Winter Roses for Caesar

Winter Roses for Caesar: plants and trade in Roman Empire


by

Elizabeth Macaulay-Lewis

 

Visiting Assistant Professor of Classics,
CUNY Graduate Center, New York

 

The trade in ancient plants has been well known since the discovery of how the Egyptian Queen Hatshepsut sent ships to the land of Punt to recover incense plants. Foodstuffs and spices were desired by Romans, who traded with the Levant, the Arabian Gulf and India to obtain such plants. However, plants that were used in gardens have been little studied. This lecture discusses the first-ever plant nursery in the Roman world to be identified and studied. We will also consider how widely traded plants were across the Empire, and we will look at how Roman gardens were planted and developed with exotic fauna.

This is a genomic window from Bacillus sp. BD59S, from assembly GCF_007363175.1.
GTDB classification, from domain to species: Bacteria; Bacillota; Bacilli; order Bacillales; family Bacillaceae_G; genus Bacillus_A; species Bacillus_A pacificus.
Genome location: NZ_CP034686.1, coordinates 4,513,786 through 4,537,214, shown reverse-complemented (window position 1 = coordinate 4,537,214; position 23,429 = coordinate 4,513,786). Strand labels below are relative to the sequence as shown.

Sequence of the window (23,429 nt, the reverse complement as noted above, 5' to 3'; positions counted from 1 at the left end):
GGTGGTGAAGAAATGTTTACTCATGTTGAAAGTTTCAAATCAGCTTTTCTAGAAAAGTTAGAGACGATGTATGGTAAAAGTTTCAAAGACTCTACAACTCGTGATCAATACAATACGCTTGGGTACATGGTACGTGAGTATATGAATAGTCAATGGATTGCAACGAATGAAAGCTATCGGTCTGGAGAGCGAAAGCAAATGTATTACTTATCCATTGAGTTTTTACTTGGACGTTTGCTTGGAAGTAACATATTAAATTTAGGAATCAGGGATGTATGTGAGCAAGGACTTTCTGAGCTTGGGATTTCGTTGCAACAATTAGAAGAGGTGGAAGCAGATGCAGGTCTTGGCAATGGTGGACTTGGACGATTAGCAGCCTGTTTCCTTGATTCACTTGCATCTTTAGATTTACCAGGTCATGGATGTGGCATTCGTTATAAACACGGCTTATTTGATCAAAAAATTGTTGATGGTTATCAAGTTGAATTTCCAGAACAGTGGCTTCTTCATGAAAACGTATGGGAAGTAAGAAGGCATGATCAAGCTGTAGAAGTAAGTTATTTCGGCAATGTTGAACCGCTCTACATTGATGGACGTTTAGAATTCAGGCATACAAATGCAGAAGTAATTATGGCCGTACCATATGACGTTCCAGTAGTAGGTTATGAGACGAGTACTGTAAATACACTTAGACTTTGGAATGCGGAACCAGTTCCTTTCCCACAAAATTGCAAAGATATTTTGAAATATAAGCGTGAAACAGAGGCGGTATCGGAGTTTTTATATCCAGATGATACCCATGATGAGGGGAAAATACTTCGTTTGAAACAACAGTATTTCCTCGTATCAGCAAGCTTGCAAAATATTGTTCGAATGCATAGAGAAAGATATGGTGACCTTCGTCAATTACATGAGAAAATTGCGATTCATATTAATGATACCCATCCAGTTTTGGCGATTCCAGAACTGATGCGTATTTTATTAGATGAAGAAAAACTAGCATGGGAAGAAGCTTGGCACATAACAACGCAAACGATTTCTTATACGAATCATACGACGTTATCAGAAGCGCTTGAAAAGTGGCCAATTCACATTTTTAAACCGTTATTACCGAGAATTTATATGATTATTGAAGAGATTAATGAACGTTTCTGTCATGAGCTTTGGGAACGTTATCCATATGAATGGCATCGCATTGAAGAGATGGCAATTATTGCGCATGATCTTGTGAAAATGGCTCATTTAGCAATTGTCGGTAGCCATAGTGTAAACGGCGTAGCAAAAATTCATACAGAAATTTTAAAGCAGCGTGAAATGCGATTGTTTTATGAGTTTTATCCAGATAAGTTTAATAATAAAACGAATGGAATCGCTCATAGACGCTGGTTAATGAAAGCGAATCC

Elizabeth Macaulay-Lewis holds a B.A. in Classics, History, and Archaeology from Cornell University and a Master of Studies and D.Phil. from Oxford University. Her research centers on gardens and their settings in the Roman world, a topic on which she has published several articles. She has extensive archaeological field experience in Italy, the Middle East, and Egypt.

 

Further information: 973-655-3479 or 973-655-7420, rennert@mail.montclair.edu